Share This Page

Rainbow continues to shine for hungry

| Sunday, May 13, 2012, 11:46 p.m.
Brandi Terry of Munhall shops for food for her family at the Rainbow Kirchen Food Pantry in Homestead on Thursday, May 10, 2012. In rear left is her nephew Eddie Montgomery of Homestead and volunteer Larry Lewis (in red shirt). Heidi Murrin | Tribune-Review
Jayla Smith of Munhall and her daughter Makhiya, 10, shop for groceries on Thursday in the Rainbow Kitchen Food Pantry in Homestead. In the cart is daughter R'Angel, 17 months. Heidi Murrin | Tribune-Review

An online contest has enabled a Homestead nonprofit to continue feeding children in struggling families despite cuts to public funding.

Rainbow Kitchen lost half its funding when statewide cuts to social services forced the Allegheny County Department of Human Services in March to pull a $53,000 grant. Yet its Kids Cafe program wasn't disrupted, thanks to a $45,000 grant through a Starbucks program called "Community Card: Vote. Give. Grow."

"They had to make a hard decision. We know it was not something they wanted to do," Donna Little, Rainbow Kitchen's executive director, said of the county's action. "We were pretty devastated. We're feeding kids. Some of them go to bed hungry."

Around the same time, Little found out about the Starbucks program.

During April, Rainbow Kitchen competed against three other Pennsylvania nonprofits in the online contest. Starbucks chose "nonprofit organizations that are already doing great work to help solve the unique needs of their communities" in each state for the competition, according to the contest site.

For four weeks, supporters could vote for their favorite organization; the group garnering the most votes won the highest amount. Rainbow Kitchen beat out DonorsChoice.org, which received $25,000; Jumpstart for Young Children, which got $15,000; and Opportunity Finance Network, which received $15,000.

Rainbow Kitchen provides children with balanced meals on weekdays all year, and delivers to summer camps and low-income housing complexes. It serves families, elderly and disabled individuals, and those who are homeless, unemployed or underemployed.

The Kitchen helps feed 535 households a month -- a number that has doubled over the past two years. "We are seeing a lot of new faces," Little said.

In addition to food assistance, the Kitchen offers people help with immediate or crisis needs, case management and other services. Its annual budget is $370,000.

Winning the Starbucks contest allows the Kitchen to continue Kids Cafe "with no reduction in services," Little said.

That's good news for Courtney Melvin, 23, of West Mifflin. She receives meals daily for her son, Shaiqur, 1.

"It's very good food," she said. "Where I live, there are a lot of kids not getting a good meal at home. They really do help the kids."

Most people served by Rainbow Kitchen live in Homestead, West Homestead or Munhall. Among the 18,000 people living in those areas, 35 percent of families with children live at or below poverty level, according to Rainbow Kitchen. Half of households rely on Social Security or Supplemental Security Income.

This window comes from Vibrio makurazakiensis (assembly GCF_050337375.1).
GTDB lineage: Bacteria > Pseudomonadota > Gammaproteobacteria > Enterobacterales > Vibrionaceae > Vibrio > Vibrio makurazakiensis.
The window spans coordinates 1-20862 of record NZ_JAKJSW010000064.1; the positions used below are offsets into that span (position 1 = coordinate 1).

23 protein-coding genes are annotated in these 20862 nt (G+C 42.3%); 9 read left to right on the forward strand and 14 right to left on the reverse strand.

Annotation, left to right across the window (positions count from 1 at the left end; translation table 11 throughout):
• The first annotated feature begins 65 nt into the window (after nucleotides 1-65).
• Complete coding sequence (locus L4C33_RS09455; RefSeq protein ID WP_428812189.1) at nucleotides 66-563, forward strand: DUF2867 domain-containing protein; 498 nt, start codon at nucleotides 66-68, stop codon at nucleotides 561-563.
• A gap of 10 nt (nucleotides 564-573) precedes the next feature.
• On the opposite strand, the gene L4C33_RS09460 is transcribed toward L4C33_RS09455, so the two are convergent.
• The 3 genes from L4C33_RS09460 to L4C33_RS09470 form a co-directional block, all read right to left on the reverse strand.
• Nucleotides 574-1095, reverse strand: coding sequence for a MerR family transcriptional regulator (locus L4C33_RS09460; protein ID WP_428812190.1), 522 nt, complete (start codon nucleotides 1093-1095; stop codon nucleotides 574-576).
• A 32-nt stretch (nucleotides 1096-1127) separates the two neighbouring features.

Rainbow Kitchen sponsors a monthly food pantry, offering donated canned and dry goods to families from a grocery store in the building's basement.

"I really think it's good that someone cares," said Jayla Smith, 27, of Homestead, while shopping at the pantry with her three children. "They do a really good job. I'm glad it's available."

How to help

Rainbow Kitchen is at 135 E. Ninth Ave., Homestead. To volunteer or donate food or money, call 412-464-1892 or visit www.rainbowkitchen.org.<

TribLIVE commenting policy

You are solely responsible for your comments and by using TribLive.com you agree to our Terms of Service.

We moderate comments. Our goal is to provide substantive commentary for a general readership. By screening submissions, we provide a space where readers can share intelligent and informed commentary that enhances the quality of our news and information.

While most comments will be posted if they are on-topic and not abusive, moderating decisions are subjective. We will make them as carefully and consistently as we can. Because of the volume of reader comments, we cannot review individual moderation decisions with readers.

We value thoughtful comments representing a range of views that make their point quickly and politely. We make an effort to protect discussions from repeated comments either by the same reader or different readers

We follow the same standards for taste as the daily newspaper. A few things we won't tolerate: personal attacks, obscenity, vulgarity, profanity (including expletives and letters followed by dashes), commercial promotion, impersonations, incoherence, proselytizing and SHOUTING. Don't include URLs to Web sites.

We do not edit comments. They are either approved or deleted. We reserve the right to edit a comment that is quoted or excerpted in an article. In this case, we may fix spelling and punctuation.

We welcome strong opinions and criticism of our work, but we don't want comments to become bogged down with discussions of our policies and we will moderate accordingly.

We appreciate it when readers and people quoted in articles or blog posts point out errors of fact or emphasis and will investigate all assertions. But these suggestions should be sent via e-mail. To avoid distracting other readers, we won't publish comments that suggest a correction. Instead, corrections will be made in a blog post or in an article.